Read about the Owl and Otter Totems found on the island belonging to the Timucuans. A replica of the Owl Totem found in the mid-1950s.
Hontoon Island State Park the only state park that doesn’t charge an entrance fee. Hours of operation on the website.
Silver Springs State Park located in Ocala. Silver Run Museum & Environmental Education Center open to the public on weekends owned by the Marion County School System. Articles placed inside the time capsule in 1991 next to the museum. The time capsule won’t be opened until 2091.
Swings and a jungle gym for children to play on. Bring a picnic lunch or barbecue in one of the pavilions. Whether you’re walking or hiking along a trail, biking the 4.5-mile trail, camping or driving Be Bear Aware.
Giant Short-Faced Bear
Many prehistoric animals from the Columbian Mam-moth, Giant Short-Faced Bear to the Archaeocete Whale, Pleistocene and Miocene Fossils.
Many exhibits throughout the museum and educational center. Steamboats a popular way of travel in the 19th century. People would take a journey on the Marion Sternwheel Riverboat on the Ocklawaha River from Palatka to Silver Springs. Henry A. Gray captain from 1871 until 1880. Tarzan movies and “Cross Creek” a movie about Marjorie Kinnan Rawlings made on location.
Take a self-tour of a replica of a Cracker Homestead. Entrance fees and hours of operation found on the website.
Highlands Hammock State Park located at 5931 Hammock Road in Sebring. The tram tour sold out by the time we arrived. The park ranger told us that people were in line before the park opened at 8 a.m.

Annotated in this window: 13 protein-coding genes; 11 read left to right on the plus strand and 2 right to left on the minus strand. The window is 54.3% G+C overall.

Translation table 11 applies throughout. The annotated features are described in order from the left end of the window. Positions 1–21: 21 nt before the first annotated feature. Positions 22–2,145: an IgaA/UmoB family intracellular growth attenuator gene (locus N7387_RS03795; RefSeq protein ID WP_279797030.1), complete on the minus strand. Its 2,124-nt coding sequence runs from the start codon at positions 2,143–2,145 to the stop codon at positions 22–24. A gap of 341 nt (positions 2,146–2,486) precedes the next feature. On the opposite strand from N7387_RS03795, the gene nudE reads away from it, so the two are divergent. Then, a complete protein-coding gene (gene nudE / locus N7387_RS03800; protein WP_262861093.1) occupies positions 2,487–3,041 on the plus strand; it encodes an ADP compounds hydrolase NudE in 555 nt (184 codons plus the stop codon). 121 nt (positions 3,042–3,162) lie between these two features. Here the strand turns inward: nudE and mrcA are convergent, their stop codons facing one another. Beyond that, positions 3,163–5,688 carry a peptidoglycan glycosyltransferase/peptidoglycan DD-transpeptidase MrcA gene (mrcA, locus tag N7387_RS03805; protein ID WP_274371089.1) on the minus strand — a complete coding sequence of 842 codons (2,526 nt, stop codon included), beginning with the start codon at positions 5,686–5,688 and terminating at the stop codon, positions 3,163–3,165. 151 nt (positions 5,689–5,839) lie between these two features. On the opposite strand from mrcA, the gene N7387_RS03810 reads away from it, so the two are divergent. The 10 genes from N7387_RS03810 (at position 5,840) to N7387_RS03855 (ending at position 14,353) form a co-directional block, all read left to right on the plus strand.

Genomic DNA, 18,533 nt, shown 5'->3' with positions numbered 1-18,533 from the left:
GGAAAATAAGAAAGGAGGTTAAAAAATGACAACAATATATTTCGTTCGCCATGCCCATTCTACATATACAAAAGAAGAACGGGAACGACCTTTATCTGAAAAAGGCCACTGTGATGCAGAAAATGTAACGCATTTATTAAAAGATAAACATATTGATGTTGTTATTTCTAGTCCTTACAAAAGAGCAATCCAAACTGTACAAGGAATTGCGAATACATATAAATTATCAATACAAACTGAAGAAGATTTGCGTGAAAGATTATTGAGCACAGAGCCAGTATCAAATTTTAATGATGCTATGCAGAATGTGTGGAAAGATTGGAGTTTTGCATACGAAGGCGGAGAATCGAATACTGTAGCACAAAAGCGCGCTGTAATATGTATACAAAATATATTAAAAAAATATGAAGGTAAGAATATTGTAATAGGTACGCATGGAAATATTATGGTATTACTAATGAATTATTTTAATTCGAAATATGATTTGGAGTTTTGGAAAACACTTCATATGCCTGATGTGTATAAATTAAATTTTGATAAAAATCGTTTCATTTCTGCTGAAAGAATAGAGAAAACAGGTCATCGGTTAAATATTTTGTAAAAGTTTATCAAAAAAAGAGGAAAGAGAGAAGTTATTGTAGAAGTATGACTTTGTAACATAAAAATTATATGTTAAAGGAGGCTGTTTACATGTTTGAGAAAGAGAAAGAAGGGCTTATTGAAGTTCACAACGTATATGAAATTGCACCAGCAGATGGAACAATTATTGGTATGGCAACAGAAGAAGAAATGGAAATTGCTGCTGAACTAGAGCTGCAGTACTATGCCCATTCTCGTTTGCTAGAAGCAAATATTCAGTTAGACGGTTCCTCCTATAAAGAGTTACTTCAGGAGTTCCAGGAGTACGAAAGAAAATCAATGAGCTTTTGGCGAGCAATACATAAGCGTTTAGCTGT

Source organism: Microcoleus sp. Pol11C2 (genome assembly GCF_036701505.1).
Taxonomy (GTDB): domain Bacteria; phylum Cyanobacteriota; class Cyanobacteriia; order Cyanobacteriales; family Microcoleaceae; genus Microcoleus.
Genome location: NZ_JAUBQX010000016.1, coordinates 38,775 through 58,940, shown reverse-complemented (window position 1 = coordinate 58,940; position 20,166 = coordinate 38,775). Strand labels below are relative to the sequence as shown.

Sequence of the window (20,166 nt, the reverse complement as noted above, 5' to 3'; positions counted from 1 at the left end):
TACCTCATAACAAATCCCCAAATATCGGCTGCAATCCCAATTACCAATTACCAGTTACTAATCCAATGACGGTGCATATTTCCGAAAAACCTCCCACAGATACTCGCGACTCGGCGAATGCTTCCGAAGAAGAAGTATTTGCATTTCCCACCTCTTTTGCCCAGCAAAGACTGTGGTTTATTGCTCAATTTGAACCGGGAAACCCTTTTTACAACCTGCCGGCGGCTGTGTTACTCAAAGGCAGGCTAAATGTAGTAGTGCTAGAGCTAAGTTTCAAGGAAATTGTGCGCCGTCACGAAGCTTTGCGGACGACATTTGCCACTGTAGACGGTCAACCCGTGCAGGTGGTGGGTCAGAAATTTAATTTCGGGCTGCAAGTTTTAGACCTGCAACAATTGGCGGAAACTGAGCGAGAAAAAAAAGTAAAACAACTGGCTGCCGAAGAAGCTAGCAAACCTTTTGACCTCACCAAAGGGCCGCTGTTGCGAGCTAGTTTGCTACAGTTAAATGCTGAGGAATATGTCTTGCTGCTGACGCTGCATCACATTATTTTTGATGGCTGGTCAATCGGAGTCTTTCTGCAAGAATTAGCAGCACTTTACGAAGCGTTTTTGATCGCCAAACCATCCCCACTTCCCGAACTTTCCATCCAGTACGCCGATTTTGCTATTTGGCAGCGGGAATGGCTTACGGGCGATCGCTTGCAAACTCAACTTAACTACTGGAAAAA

Surrounded by people having picnics and barbecues throughout the park. The laughter of children playing on the playground. Numerous trails within the park. Sign up for a nature walk with one of the trail guides.
Many different animals on display in the Exploration Station. The shell of a 10,000-year old Giant Tortoise, Green Tree Frog, different species of snakes and footprints of animals. Take a pamphlet on the Panther an animal near extinction. Books on mammals, birds, reptiles, waterbirds and amphibians for sale in the museum.
The museum dedicated to the men in the CCC (Civilian Conservation Corps) who were injured, disabled and died performing their duties. Artifacts that the men used donated by family members. Posters of the original 8 parks that became the Florida State Park System. A 15-minute video presentation of the development of the state parks in the 1930s. Some of the men slept in tents; some in barracks. A tent that the officer slept in is on display.
Sit on a picnic table and enjoy Music in the Park performed in the bandstand in March and April. Admission prices and hours of operation on the website.
Blue Spring State Park at 2100 W. French Avenue in Orange City. Take a cruise on the St. Johns River in Blue Spring State Park where the Manatees are plentiful as early as October. Florida Nature Tours offered daily at 10:00 am, 1:00 pm and seasonally at 3:30 pm. Cabins, canoes and kayaks for rent. Walk along a four ½-mile nature trail. We stood on the pier, felt the breeze and watched people paddling in canoes down the river.